Previously in Civil War #1
I’m traveling the road to Civil War with Marvel so I can be caught up by the time this storyline hits the big screen. Please do not comment with spoilers if you’re familiar with this particular story arc, but you are welcome to provide non-spoiler answers to any questions I may ask in the review. If you are interested in following along, here’s the reading order I’ll be following.
- Issue: She-Hulk #8
- Collaborators: Dan Slott, Paul Smith, Avalon’s Dave Kemp
Who’s In It:
Jennifer Walters (She-Hulk), Samson, Dr. Strange, Colonel John Jameson, Justice, Rage, Steve Rogers (Captain America), Iron Man, Carlton Lafroyge (Hindsight)
As an attorney, Jen Walters is contacted by many superheroes in need of legal assistance since the Stamford tragedy. They’ve become public enemies and tensions are high as the Superhuman Registration Act approaches a vote. Before she can help anyone, Jen needs to figure out how to get her own alter ego, She-Hulk, back. Thanks to a spell by Scarlet Witch (which takes place in She-Hulk #2), her gamma-changer is broken and she’s stuck as Jen, unable to change. Samson and Doctor Strange hook her up though, and she’s back to hulking out at will just a few pages into the issue.
Back in business, Jen is approached by Justice and Rage, former Avengers teammates who were also New Warriors. The anti-superhero movement has launched a website that outs heroes and their secret identities, listing personal information including where they live and the names of their relatives. This is sadly similar to real-life events now, where anyone who comes to the internet’s attention in a negative fashion runs the risk of having their personal lives bared for the world to see.
Even though She-Hulk has publicly endorsed the SRA, Jen thinks they have the right to keep their personal lives private and agrees to represent the heroes in a class action suit against the founders of the website. This comes just as her own secret identity is blasted on the news.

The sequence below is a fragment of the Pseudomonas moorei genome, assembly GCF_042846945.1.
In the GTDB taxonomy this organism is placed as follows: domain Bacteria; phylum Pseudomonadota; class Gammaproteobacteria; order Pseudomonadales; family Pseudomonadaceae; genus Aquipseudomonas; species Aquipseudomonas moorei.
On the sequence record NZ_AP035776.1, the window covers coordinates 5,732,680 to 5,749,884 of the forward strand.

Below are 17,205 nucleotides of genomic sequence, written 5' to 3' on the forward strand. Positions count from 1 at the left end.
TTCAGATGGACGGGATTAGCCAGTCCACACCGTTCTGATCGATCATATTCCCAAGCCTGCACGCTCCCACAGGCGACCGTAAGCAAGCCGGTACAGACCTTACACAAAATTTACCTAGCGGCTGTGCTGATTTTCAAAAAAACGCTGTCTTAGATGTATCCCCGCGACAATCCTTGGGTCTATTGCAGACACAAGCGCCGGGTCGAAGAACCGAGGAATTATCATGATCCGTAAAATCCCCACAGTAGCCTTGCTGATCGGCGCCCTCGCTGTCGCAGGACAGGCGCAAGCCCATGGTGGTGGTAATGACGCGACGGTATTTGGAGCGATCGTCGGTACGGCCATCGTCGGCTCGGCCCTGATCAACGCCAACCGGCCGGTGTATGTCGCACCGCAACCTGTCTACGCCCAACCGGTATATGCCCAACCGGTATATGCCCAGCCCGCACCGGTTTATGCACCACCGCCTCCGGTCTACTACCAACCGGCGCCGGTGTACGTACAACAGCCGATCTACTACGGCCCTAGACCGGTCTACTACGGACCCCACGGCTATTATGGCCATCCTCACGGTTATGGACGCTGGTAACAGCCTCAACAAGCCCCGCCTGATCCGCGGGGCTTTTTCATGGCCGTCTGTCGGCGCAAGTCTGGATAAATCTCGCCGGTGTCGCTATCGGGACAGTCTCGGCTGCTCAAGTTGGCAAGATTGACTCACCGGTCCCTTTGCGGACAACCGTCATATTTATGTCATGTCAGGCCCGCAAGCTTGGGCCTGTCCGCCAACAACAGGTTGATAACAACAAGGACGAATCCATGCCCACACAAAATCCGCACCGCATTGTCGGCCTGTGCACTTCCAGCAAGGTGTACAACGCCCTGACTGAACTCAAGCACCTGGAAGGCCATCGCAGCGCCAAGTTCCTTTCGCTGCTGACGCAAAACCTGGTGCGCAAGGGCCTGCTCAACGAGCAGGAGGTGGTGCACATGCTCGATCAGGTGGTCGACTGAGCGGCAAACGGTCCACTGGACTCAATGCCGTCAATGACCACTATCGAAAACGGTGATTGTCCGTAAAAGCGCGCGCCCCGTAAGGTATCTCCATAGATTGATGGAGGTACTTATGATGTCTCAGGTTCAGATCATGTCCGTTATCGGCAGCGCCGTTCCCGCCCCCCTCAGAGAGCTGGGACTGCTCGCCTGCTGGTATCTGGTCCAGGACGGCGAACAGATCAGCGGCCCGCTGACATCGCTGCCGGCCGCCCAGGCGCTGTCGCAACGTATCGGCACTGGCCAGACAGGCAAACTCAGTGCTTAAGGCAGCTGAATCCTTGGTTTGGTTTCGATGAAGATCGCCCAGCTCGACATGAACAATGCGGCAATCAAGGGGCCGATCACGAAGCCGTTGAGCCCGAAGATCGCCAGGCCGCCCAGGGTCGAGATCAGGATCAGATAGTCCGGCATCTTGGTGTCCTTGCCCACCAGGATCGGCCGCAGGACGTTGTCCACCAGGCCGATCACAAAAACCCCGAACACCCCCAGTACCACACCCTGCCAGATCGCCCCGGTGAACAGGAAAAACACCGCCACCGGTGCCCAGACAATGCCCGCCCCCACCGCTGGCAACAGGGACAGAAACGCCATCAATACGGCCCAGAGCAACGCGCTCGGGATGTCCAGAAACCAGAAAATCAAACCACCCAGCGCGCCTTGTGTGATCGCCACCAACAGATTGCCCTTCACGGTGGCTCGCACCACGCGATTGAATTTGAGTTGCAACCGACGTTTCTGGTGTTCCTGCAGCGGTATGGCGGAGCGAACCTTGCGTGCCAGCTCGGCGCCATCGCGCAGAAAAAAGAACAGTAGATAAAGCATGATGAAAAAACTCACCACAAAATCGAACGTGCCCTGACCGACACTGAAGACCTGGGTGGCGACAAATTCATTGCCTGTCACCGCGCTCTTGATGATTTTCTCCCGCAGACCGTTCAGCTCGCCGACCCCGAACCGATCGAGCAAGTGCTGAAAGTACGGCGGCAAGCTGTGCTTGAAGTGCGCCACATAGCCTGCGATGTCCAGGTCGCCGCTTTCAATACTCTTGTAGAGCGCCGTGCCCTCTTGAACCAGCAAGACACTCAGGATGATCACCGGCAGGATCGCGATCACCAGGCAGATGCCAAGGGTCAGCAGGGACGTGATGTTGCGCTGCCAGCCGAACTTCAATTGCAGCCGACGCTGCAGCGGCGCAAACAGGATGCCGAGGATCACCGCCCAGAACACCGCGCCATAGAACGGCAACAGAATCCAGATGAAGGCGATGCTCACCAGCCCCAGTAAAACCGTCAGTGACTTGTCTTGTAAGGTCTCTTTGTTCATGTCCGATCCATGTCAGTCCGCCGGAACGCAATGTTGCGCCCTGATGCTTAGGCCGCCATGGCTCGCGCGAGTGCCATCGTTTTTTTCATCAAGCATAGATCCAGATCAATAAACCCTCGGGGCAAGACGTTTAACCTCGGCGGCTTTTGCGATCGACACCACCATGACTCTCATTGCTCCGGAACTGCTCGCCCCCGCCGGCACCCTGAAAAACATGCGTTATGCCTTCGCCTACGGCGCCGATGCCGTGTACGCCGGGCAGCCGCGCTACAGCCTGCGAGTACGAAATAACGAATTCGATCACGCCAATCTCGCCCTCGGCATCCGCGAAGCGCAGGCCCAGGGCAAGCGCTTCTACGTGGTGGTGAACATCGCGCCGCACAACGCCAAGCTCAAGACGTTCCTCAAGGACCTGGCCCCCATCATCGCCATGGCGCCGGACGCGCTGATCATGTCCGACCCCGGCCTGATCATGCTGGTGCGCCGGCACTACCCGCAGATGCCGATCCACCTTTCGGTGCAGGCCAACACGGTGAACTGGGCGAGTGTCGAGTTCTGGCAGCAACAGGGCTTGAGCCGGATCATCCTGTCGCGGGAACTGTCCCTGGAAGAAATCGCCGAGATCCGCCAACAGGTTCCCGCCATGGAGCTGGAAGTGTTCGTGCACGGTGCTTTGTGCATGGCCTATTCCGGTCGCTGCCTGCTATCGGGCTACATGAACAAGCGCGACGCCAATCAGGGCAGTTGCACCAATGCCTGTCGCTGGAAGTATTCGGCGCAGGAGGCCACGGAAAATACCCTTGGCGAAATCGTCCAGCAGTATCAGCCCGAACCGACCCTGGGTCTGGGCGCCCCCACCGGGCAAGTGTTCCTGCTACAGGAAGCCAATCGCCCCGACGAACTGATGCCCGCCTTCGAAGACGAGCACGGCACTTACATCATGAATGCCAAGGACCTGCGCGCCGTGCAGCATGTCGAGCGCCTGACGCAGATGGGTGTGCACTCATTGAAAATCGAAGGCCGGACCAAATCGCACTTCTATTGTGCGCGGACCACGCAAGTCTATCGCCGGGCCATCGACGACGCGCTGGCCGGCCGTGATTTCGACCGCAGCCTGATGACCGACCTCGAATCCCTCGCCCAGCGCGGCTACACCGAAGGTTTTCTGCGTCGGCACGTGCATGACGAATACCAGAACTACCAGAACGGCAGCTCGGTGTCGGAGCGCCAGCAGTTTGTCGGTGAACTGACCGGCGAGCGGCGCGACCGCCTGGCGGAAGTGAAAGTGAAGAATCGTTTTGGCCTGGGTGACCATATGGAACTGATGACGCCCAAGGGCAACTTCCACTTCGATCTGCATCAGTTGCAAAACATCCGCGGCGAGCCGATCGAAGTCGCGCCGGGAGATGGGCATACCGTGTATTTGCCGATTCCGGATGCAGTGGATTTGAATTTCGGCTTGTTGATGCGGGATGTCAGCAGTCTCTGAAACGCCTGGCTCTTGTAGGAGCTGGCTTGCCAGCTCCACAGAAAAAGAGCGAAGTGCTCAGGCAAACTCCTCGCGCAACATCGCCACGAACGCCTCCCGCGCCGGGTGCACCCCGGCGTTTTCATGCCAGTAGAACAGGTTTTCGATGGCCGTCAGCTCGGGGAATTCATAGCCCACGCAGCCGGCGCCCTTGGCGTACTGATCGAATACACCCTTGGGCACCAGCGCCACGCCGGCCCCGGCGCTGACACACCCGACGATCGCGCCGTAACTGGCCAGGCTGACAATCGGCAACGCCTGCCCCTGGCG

Enraged, protestors confront Jen as she’s escorting her clients into court. Probably not the smartest move.
The case doesn’t go well as the site’s financial backers are Stamford survivors who lost family members in the explosion. Jen can’t go hard on them when they’re on the stand. Matters get worse when Rage loses his shit in the courtroom: Everyone talks about the 600 people who died that day, but never include the New Warriors who lost their lives as well.
Meanwhile, Jen’s boyfriend, Colonel John Jameson, meets in secret with Captain America. Steve wants his old friend to give him intel: Will She-Hulk fight on his side when shit goes down? John is in love and ain’t about that life. Good for you, John! Snitching on your lady love is a surefire way to take up permanent residence on the couch. And when your bae is She-Hulk, probably a lot worse.
The case really heats up when Iron Man testifies and continues to throw his support behind the SRA. In private, he gives Jen a thumb drive with the identity of the real brains behind the website: Hindsight (Carlton Lafroyge). He’s confronted by a group of heroes, including She-Hulk. When his neighbors witness what’s going on, it looks like there might be a riot.
Thankfully, Jameson arrives in a military plane to make everyone calm the hell down. And propose to She-Hulk.
Thoughts & Questions:
- Like a few of the issues before this, while not my favorite, I enjoy seeing the layers to this brewing war and viewing it from different perspectives. I don’t know much about Jennifer Walters or She-Hulk, and nothing I’ve read (yet) has made me want to pick up her series, but I’m looking forward to seeing how her relationship with Jameson is affected (if at all) by the upcoming events. His military leaders are prepared to use Eva Interceptors (aircraft designed to take out low-flying vehicles in urban areas and what Jameson arrived in at the end of the issue) against the superhumans.
- Rage’s face in this panel cracks me the hell up:
- When Iron Man was on the stand, Jen called him out on how his “boss” Tony Stark has come out as Iron Man several times, only to take it back. He even went so far as to use a satellite to make the entire world forget one of his confessions. Damn, Tony. This does answer my question from the last issue where I wondered if everyone knew that they were one in the same. For her to call Tony Iron Man’s boss makes me think that, currently, they don’t know he’s Iron Man. No?
- Overall, this was a decent follow-up to the action-packed and sad issue before it.
- Oh, if his name is Hindsight, shouldn’t he have seen this coming? What kind of superpower is that?